Beyoncé just wrote a big check to HBCUs after an earth-shattering Coachella set.

Look at this.  

Photo by Kevin Winter/Getty Images for Coachella.

I mean....

A literal. Queen.

Photo by Larry Busacca/Getty Images for Coachella.

Beyoncé Giselle Knowles-Carter, ruler of pop music and your favorite Southern-raised do-gooder (OK, my favorite), just made a huge announcement.    

After a historic, legendary performance as the first black woman to headline a Coachella festival, Beyoncé announced a $100,000 donation to students at historically black college and universities (HBCUs).  

GIF via “Flavor of Love.”

(Yeah, that was our reaction, too.)

This news is especially amazing, given how significant HBCUs are to the story of civil rights in the U.S.

HBCUs are institutions of higher education that were established to serve African-Americans before the Civil Rights Act of 1964.

As a part of her philanthropic BeyGOOD initiative, Beyoncé will donate $25,000 to four HBCUs as part of the Homecoming Scholars Award Program. One student from each HBCU ― Bethune-Cookman University, Tuskegee University, Wilberforce University, and Xavier University of Louisiana — will receive the money.  

“We salute the rich legacy of Historically Black Colleges and Universities,” Ivy McGregor, Director of Philanthropy and Corporate Relations at Parkwood Entertainment which houses BeyGOOD said in a statement. “We honor all institutions of higher learning for maintaining culture and creating environments for optimal learning which expands dreams and the seas of possibilities for students.”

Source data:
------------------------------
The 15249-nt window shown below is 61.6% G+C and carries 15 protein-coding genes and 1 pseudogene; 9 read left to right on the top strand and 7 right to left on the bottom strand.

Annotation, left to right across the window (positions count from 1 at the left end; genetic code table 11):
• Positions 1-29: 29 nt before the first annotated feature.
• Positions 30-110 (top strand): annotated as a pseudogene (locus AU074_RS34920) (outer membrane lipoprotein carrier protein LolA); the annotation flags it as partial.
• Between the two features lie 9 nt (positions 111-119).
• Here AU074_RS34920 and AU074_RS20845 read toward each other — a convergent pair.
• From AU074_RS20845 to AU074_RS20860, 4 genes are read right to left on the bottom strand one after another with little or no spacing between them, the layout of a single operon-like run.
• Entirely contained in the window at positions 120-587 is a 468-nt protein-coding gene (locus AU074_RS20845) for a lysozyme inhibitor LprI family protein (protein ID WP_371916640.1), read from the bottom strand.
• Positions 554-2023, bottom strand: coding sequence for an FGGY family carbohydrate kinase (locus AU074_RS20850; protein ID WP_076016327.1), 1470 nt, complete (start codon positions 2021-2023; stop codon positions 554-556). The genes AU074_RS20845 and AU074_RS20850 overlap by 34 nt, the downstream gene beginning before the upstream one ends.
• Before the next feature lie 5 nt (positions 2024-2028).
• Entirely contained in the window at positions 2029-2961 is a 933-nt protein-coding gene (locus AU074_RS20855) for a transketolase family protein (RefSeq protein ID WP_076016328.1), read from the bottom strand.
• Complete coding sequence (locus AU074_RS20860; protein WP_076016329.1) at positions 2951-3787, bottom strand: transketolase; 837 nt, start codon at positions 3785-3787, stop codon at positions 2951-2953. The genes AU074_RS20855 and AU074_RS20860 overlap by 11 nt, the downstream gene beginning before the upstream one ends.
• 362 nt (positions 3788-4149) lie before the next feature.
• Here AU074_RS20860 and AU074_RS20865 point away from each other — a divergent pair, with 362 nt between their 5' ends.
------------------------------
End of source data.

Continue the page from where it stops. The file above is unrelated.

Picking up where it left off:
Maybe the coolest part? The gift is on theme. Beyoncé’s Coachella performance was dedicated to HBCUs and their unparalleled legacy of black culture. Beyoncé was joined by performers from marching bands and majorettes styled to reflect those from HBCUs.    

Photo by Kevin Winter/Getty Images for Coachella.

And of course, Bey was immediately and deservedly praised for putting on such a public display of respect for HBCUs at a predominately white concert.

Lest we forget, this certainly isn’t Beyoncé’s only example of her dedication to black excellence and scholarship.

After launching the visual album “Lemonade,” she created the BeyGood’s Formation Scholars Awards Program, which provided scholarship money to young women studying creative arts, music, literature or African-American studies at Berklee College of Music; Howard University; and Howard’s Parsons School of Design.

Through programs like this, she continues to amplify black education, women, and unique voices in her artistry — and it shows in her work.    

Photo by Christopher Polk/Getty Images for NARAS.

As HBCUs struggle to secure the funding necessary to maintain their important place in society, Beyoncé’s public and financial support is a welcome display of dedication to black culture. HBCU students will likely appreciate it.

To qualify for the award, applicants must maintain a 3.5 GPA or above. Universities will select all finalists and winners, and winners will be announced in the summer. To learn more, check out the program here.

Most Shared
Photo by Hunters Race on Unsplash